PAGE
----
• Usual mean dietary cholesterol intake by children and adolescent females fall below the level of 300 mg/d previously recommended by the NCEP Pediatric Panel as reported in the 1992 National Cholesterol Education Program:  Report of the Expert Panel on Blood Cholesterol Levels in Children and Adolescents; in adolescent males, mean dietary cholesterol intake exceeds this level.
  • In multiple RCTs in children with hypercholesterolemia, dietary cholesterol intake has been safely decreased with nutritional counseling to <200 mg/d, with one study of healthy children beginning in infancy and followed up through childhood into adolescence.
  • Combined with lower total fat and saturated fat intake, lower cholesterol intake was associated with significant reductions in serum TC and LDL–C levels in the RCTs that were conducted in children ranging from age 7 months to early adolescence.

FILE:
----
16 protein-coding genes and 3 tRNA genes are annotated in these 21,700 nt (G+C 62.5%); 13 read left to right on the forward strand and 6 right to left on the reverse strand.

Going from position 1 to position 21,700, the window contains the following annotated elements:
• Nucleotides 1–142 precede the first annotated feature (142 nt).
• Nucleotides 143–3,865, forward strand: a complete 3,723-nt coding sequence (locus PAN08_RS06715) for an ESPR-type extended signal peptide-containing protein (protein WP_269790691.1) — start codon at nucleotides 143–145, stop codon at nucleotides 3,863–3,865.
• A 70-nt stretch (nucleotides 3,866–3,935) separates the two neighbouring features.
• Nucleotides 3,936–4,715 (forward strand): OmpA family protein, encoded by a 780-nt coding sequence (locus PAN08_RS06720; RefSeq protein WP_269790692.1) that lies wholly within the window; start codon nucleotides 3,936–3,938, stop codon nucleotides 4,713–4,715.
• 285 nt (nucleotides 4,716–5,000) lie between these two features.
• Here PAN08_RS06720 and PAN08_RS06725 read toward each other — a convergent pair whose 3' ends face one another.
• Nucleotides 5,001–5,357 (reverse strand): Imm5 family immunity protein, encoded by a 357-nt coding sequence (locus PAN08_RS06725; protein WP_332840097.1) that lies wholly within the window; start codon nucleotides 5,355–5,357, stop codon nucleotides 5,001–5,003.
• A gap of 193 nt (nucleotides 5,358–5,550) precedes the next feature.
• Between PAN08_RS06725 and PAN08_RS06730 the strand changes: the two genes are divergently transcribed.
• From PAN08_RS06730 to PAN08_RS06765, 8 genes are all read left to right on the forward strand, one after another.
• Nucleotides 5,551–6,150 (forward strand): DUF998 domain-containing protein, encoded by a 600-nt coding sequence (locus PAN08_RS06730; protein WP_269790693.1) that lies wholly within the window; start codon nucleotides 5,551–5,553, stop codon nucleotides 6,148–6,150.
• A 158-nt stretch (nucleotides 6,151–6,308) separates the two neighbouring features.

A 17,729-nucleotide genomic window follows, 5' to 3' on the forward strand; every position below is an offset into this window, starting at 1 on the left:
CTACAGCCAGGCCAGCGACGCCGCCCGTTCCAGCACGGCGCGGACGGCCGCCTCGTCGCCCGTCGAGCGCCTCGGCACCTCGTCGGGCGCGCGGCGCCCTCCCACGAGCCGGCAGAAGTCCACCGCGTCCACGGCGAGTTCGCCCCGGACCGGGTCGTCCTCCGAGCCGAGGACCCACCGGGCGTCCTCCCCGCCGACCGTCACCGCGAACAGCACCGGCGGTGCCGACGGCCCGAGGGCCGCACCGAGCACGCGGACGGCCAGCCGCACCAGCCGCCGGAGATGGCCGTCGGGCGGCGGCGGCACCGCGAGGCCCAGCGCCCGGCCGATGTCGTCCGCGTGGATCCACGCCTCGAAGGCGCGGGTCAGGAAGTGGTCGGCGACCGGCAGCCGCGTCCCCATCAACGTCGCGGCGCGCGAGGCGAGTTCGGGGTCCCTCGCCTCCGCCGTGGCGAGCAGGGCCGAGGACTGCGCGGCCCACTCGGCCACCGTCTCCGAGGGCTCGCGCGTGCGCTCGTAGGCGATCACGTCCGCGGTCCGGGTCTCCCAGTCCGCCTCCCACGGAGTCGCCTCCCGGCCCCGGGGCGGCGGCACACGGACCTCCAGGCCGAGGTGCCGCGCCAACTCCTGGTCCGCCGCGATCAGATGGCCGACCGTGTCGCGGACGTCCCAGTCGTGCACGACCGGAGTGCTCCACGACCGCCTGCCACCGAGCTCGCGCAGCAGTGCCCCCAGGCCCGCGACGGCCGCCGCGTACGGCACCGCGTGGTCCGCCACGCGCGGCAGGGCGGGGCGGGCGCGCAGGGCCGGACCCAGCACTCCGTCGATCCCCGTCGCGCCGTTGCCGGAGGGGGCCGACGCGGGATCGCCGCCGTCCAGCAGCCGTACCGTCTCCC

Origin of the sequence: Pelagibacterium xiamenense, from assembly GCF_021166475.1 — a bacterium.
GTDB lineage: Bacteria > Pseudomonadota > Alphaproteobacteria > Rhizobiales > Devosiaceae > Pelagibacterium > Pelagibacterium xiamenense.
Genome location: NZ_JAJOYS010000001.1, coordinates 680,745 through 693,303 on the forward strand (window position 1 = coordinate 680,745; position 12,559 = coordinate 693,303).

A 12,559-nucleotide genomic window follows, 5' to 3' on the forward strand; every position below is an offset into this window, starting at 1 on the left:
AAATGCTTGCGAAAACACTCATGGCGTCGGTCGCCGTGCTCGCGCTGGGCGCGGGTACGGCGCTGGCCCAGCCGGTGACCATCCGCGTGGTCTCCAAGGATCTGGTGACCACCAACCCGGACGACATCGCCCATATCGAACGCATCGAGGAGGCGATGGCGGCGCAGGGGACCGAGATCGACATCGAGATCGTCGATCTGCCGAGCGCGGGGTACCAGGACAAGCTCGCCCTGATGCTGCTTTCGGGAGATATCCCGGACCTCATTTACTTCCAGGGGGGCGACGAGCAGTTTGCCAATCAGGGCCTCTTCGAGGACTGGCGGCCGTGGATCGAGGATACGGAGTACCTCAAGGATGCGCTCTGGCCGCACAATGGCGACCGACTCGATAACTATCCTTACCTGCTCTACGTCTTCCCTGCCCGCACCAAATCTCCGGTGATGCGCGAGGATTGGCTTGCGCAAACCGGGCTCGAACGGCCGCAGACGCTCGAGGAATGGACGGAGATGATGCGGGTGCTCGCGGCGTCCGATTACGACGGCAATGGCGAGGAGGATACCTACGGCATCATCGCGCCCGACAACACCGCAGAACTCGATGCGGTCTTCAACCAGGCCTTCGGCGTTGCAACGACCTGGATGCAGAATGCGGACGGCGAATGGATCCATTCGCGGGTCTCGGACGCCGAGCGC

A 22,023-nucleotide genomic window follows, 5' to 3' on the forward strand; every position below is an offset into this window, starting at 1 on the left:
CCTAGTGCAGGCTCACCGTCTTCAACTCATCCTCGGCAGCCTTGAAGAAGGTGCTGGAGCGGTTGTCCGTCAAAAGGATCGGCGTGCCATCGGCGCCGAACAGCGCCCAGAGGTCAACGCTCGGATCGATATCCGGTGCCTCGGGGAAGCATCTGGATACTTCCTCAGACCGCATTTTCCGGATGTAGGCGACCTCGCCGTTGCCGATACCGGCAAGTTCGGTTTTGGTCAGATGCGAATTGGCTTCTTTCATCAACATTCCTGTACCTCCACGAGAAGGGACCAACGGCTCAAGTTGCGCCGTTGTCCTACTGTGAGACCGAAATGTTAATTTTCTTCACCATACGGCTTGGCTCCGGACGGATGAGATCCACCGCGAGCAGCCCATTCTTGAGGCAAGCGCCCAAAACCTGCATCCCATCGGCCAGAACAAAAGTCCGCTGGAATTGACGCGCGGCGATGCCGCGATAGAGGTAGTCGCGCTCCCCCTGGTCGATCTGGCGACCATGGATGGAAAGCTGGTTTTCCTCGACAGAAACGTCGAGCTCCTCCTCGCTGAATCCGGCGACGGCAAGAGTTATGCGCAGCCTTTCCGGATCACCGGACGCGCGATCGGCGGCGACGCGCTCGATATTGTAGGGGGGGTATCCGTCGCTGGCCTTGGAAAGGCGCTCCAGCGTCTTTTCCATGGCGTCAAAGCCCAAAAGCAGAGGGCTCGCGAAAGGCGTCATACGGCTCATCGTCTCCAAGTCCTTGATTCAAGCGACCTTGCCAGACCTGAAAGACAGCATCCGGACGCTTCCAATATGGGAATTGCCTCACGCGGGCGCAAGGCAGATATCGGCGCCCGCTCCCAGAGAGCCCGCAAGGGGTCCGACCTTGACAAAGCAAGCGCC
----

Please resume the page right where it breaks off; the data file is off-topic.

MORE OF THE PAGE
OVERVIEW OF THE EVIDENCE REVIEW FOR INTERVENTIONS TO INCREASE FRUIT AND VEGETABLE INTAKE

Background

Consumption of fruits and vegetables is advocated in the U.S. Department of Agriculture (USDA) MyPlate.[59] Most fruits and vegetables are plentiful in micronutrients and low in energy density. Because of their high fiber content, some studies suggest that fruits and vegetables can also contribute to feelings of satiety without excessive energy intake. As described in the section on dietary patterns, higher intake of fruits and vegetables in epidemiologic studies has been associated with less adiposity and lower BP and cholesterol levels.[4],[5] The DGA concluded that some evidence exists to support the conclusion that there is an association between higher vegetable and fruit intake and less adiposity in children.[1]  Despite the high nutrient value of fruits and vegetables, children have inadequate intake of fruits and vegetables. In a national survey from 1999 to 2002, only one-fourth of children ages 2–11 years were found to consume at least three servings per day of vegetables, and fewer than half consumed at least two fruit servings per day.[60]  The Expert Panel focused its review on evidence supporting effective interventions to increase the intake of fruits and vegetables among children. None of the identified studies were interventions in children younger than age 4 years.

Childhood and Adolescence